Crisis / Suicide Prevention
If you are reading this page, you might be in crisis or you might be helping someone who is and we want to give you help. Know that a crisis is temporary and often a time when people lose hope which can lead to bad things. We are glad you are looking for help and want to share what we think might be most useful to you.
First things first, you, or someone you are helping needs to be safe. If you are thinking about suicide, or the person you are trying to help is, get help immediately! You can call 911 for a police response if needed. If you want to talk with someone, call the national suicide hotline at 1-800-273-8355. Someone will answer, listen, and help you get your hope back.
It is important to know common warning signs, things that tell you "hey, there is something going on and it doesn't look good." Here are some of those to be watchful for:
- Decline in performance on the job or at school
- Skipping activities
- Poor concentration, sleepiness, inattentiveness
- Unusually disruptive or rebellious behavior
- Re-occurring death or suicide themes in written, artistic, or creative work
- Inability to tolerate praise or rewards
Behavioral Warning Signs:
- Any suicide attempt, no matter how medically minor
- Giving away prized possessions
- Sudden changes in behavior or attitude
- Withdrawing from friends and social involvements
- Self-abusive behaviors
- Risk taking and careless behavior
- Increase in drug or alcohol use
Link to Depression:
- Change in sleep and/or appetite patterns
- Apathy about dress and appearance
- Listening to sad/violent music or the same song repeatedly
- Lack of energy
- Stop planning for the future
- Running away from home
- Sudden improvement after a period of depression
Direct and Indirect statements:
- "I wish I were dead."
- "I am going to kill myself."
- "I'm going to end it all."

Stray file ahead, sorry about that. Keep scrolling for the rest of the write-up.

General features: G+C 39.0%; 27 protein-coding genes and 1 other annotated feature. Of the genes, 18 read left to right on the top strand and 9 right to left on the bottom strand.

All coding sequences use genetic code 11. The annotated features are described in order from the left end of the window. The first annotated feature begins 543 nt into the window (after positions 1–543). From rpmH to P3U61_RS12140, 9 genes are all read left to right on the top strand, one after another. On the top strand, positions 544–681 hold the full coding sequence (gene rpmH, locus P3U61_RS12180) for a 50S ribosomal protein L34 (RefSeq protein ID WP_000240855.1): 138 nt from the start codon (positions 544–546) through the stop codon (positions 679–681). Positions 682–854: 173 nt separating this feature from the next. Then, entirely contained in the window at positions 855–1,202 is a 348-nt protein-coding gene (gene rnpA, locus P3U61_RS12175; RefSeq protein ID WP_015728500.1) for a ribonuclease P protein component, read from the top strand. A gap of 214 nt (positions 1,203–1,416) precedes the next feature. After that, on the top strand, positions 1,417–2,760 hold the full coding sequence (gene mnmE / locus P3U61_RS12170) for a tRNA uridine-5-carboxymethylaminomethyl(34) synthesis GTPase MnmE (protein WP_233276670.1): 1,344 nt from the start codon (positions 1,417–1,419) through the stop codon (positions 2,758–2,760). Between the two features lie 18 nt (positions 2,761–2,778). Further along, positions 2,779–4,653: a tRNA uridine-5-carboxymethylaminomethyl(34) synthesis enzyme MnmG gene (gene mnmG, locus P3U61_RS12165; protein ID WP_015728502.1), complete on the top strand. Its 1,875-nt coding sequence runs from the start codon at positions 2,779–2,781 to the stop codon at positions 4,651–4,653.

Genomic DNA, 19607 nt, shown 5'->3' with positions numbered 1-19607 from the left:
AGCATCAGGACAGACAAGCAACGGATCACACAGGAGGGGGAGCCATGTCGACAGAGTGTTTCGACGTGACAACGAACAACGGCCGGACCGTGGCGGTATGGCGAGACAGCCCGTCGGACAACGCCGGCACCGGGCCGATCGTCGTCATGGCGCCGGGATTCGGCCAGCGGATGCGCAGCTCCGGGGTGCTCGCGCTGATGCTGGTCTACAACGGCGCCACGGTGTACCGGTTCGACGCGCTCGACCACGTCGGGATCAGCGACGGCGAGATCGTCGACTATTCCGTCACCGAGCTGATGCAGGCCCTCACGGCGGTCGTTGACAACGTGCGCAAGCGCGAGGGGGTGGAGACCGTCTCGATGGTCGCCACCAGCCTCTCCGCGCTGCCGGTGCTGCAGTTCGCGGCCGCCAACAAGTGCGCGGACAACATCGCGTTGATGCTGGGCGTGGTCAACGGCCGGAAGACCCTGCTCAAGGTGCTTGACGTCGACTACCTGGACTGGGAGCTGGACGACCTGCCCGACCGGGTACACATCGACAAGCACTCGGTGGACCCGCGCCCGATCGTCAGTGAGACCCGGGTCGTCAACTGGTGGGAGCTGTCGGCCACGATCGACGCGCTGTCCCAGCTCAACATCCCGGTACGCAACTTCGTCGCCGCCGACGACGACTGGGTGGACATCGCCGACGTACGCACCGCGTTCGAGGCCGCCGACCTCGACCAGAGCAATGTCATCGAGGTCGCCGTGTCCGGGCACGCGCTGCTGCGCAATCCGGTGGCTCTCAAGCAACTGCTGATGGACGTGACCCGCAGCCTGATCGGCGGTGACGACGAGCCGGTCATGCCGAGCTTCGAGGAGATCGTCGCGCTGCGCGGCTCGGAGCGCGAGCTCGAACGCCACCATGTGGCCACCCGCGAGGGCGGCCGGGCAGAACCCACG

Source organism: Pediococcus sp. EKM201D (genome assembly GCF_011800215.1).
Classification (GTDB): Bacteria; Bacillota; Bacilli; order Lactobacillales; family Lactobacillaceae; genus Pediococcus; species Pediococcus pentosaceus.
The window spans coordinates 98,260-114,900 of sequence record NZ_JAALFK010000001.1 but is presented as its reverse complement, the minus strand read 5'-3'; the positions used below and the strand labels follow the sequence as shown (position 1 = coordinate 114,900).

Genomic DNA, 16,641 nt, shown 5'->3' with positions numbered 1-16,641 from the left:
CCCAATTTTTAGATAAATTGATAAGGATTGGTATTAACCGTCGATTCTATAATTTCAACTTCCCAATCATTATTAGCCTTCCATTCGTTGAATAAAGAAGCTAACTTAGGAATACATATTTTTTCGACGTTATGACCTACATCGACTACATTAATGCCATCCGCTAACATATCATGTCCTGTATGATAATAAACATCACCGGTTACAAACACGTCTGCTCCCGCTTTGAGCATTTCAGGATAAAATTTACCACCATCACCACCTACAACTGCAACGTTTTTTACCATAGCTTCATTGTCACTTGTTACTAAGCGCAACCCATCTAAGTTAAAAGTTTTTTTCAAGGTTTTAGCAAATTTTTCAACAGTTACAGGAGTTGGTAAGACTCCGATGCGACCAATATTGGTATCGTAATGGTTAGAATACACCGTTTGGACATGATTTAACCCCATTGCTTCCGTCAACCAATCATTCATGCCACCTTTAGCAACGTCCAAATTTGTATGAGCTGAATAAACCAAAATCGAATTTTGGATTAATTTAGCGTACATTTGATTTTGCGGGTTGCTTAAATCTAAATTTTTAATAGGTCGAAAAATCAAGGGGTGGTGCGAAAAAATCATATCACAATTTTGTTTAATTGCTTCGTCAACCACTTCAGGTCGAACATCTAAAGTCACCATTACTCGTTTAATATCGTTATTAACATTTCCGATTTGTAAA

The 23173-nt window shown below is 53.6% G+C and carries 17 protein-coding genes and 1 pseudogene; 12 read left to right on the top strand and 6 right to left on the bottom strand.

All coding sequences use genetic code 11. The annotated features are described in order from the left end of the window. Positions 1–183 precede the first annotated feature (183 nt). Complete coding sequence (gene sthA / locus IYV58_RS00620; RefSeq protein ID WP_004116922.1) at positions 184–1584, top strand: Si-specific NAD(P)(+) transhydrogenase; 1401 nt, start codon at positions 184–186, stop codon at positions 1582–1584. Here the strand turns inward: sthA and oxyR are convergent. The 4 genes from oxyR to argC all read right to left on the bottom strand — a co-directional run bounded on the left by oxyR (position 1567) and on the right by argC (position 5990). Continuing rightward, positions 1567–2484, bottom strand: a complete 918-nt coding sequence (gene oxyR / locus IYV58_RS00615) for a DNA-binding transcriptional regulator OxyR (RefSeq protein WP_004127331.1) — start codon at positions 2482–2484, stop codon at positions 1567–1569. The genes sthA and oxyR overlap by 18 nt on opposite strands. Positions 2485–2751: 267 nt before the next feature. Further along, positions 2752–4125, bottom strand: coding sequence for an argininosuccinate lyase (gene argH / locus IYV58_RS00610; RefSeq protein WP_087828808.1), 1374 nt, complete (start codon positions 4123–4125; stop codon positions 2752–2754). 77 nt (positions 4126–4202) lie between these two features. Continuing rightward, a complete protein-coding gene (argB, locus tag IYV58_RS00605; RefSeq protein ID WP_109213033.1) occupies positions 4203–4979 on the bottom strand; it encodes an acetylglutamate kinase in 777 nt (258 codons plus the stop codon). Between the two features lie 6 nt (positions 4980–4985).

- "I don't want to live anymore."
- "No one cares if I live or die."
- "Does it hurt to die?"
- "What would you do if I died?"
- "You'd be better off without me."
- "They'll be sorry when I am gone."
It is important to remember that this list is not exhaustive. Each person is different and may show one or many of the warning signs listed above. It is important to pay attention to each one. You can always error on the side of caution- and remember that you are protecting a life! Keep in mind that there are many ways to communicate- so forms of social media like Facebook and Twitter should be monitored. Think about the posts you read and make sure there doesn't appear to be a hidden agenda.
In case you are looking for other resources, listed below are several local crisis numbers and hotlines:
- Clermont County 24 Hour Crisis Hotline - (513) 528-SAVE (7283)
- Clermont County Mobile Crisis Team 513-218-9800
- (513) 281- CARE (2273) - Hamilton County 24 hr. line
- Psychiatric Emergency Services and Mobile Crisis Unit, (513) 584-8577
- Children/Adolescent Emergency (513) 636-4124 Children's Hospital Psychiatric Response Center
- (513) 558-8888 , Mental Health Access Point
People are always asking, "what can I do?" so there are some suggestions to help you get started. Just remember in all situations- please reach out for help. There are many people and resources ready to help- accessing them isn't always easy- but it is worth the effort. If you still aren't sure where to go, call MHA and we will try and guide you (513) 721-2910 or (859) 431-1077.
What Can I Do?
- Recognize risk factors/warning signs
- Stay with the person if possible
- Encourage expression of feelings
- Listen without passing judgment
- Make empathic statements
- Do not offer reassurances that may not be true
- Do not offer simplistic solutions
- Assess risk and lethality
- Is the individual making threats? Don't be afraid to ask.
- Does the individual have a plan?
- How specific is the plan? (time frame, details, chance of intervention)
- Does the individual have access to means that would assist in carrying out the plan?
- Has the individual made any previous attempts?
- Explore options for support in the environment
- Get family and friends involved with the person's knowledge
- Leave the person alone
- Assume the person isn't serious
- Act shocked
- Encourage guilt
- Physically intervene
- Promise total confidentiality/offer reassurances that may not be true
- Keep it a secret
- Minimize the problem/offer simplistic solutions
- Use reverse psychology
- Give up hope
- Call for professional help
- If you are a student - tell a trusted adult (parent, other relative, teacher, counselor, crisis hotline)
- Know your community resources
- Maintain connection with service providers and individuals at risk